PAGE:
NRLA and CSA in a Federal Legislative Partnership

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The NRLA and the Construction Suppliers Association have formed a Federal Legislative Partnership – the announcement comes shortly after the NRLA severed ties with the NLBMDA.

The Northeastern Retail Lumber Association (NRLA) and the Construction Suppliers Association (CSA) have announced a partnership to represent their respective members on federal legislative and regulatory issues.

According to NRLA chair Lorraine Milner, the two organizations have similar goals of providing high-quality federal legislative and regulatory services to their retail members and face similar industry challenges.

The organizations have stated that they will work together to create a non-NRLA or CSA-specific industry name for their advocacy.

Jason Terry, chairman of the CSA and president of City Lumber in Huntsville, Alabama in a statement said. “We know that we are entering a challenging legislative environment for our industry, and the regulatory environment may be even more difficult. It’s critical that we have effective representation in Washington and that our representatives truly understand the industry and issues that affect us. This partnership with NRLA gives us something we have needed for quite some time.”

In Alabama, Georgia, Louisiana, Mississippi, and Oklahoma, the CSA represents over 320 retail locations.

The NRLA represents over 860 locations throughout Connecticut, Delaware, Maine, Maryland, Massachusetts, New Hampshire, New Jersey, New York, Pennsylvania, Rhode Island, and Vermont.

“NRLA and CSA have enjoyed a mutually supportive relationship for many years,” Rita Ferris, president of the NRLA, stated.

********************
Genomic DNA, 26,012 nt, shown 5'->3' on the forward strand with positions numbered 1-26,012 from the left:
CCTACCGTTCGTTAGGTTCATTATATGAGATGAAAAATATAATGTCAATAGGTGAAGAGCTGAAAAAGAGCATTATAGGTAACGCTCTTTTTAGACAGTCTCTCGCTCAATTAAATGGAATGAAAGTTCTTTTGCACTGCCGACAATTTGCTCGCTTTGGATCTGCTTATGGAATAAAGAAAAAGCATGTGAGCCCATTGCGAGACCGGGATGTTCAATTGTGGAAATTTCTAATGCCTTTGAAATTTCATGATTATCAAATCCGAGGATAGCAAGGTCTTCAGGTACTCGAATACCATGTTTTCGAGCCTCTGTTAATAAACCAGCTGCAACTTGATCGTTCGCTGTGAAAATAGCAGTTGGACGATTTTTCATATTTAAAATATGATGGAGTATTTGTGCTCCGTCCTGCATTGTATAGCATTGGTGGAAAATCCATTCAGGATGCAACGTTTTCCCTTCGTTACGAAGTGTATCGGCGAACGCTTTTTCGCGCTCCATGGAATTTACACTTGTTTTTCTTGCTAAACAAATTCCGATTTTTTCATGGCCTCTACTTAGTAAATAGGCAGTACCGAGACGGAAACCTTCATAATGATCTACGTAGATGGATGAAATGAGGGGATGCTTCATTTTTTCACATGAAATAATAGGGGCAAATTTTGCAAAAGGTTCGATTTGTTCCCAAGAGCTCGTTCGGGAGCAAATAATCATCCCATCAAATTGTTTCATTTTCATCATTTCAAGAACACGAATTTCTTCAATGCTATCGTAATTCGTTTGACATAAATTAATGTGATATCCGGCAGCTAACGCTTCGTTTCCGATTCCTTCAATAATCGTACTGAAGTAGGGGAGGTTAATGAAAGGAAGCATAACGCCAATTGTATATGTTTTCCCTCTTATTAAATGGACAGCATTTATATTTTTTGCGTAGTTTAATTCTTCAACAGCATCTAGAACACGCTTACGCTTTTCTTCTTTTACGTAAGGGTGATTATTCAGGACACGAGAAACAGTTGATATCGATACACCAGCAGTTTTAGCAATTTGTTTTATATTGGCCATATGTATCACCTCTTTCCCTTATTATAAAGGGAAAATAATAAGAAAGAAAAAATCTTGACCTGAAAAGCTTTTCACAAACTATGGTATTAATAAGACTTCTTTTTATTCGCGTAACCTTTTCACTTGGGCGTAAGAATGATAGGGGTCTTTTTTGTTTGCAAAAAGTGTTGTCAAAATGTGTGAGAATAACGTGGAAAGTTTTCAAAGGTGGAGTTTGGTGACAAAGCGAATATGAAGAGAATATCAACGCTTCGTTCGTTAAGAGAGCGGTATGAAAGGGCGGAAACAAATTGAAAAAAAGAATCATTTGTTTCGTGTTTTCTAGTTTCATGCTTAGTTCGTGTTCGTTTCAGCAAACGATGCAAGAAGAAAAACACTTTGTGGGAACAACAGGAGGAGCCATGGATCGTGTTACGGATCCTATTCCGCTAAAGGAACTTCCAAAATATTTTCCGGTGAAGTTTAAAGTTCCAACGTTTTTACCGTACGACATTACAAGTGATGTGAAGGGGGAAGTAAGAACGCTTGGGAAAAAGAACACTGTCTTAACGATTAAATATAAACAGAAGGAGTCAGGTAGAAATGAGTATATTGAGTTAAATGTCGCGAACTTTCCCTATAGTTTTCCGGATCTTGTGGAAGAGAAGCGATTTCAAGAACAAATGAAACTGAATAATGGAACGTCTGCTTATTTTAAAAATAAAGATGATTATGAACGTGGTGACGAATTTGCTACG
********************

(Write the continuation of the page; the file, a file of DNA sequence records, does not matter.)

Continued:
“It is exciting to formalize the relationship and have an official partnership with CSA to provide outstanding federal legislative and regulatory services to our members.”

The announcement of the CSA-NRLA partnership comes shortly after the NRLA announced its separation from the National Lumber and Building Material Dealers Association (NLBMDA).

According to the NRLA, the decision to split came “after a year of discussions that resulted in NLBMDA adopting changes that were not aligned with NLBMDA’s or NRLA’s mission.” The NRLA gave the NLBMDA the required 90-day notice.

The partnership between CSA and NRLA, according to Kirk Ives, NRLA director of legislative and regulatory affairs, will help advance both organizations’ advocacy efforts “as we mutually pursue initiatives, policies, and regulations that will help our industry meet the challenges of a post-COVID-19 economy and beyond.”

Read more about NRLA & CSA Partnership here.

Glenn is our New York City correspondent covering home improvement, DIYs, and home renovation reports in New England areas.